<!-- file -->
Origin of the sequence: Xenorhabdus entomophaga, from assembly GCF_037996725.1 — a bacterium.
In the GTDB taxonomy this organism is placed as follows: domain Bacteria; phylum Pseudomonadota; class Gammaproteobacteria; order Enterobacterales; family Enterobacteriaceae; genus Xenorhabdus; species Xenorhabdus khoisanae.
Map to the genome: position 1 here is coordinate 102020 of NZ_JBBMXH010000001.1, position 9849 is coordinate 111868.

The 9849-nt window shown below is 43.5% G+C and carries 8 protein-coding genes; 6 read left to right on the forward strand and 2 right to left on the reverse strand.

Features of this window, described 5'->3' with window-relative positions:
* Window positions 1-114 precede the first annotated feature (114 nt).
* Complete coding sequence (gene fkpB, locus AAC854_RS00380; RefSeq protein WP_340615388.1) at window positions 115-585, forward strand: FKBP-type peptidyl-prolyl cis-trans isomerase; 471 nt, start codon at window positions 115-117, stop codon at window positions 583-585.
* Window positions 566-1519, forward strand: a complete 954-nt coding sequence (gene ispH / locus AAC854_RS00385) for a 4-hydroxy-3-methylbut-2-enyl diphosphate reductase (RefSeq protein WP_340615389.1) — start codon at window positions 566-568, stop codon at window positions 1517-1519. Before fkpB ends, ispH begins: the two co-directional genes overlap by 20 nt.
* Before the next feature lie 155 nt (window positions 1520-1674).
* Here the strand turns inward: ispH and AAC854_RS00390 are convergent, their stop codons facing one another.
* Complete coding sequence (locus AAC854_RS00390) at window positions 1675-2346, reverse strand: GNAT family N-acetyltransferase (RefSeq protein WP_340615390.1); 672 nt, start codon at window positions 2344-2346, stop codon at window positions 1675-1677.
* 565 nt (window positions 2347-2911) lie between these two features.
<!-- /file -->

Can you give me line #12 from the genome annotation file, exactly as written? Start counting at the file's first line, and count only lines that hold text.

* 565 nt (window positions 2347-2911) lie between these two features.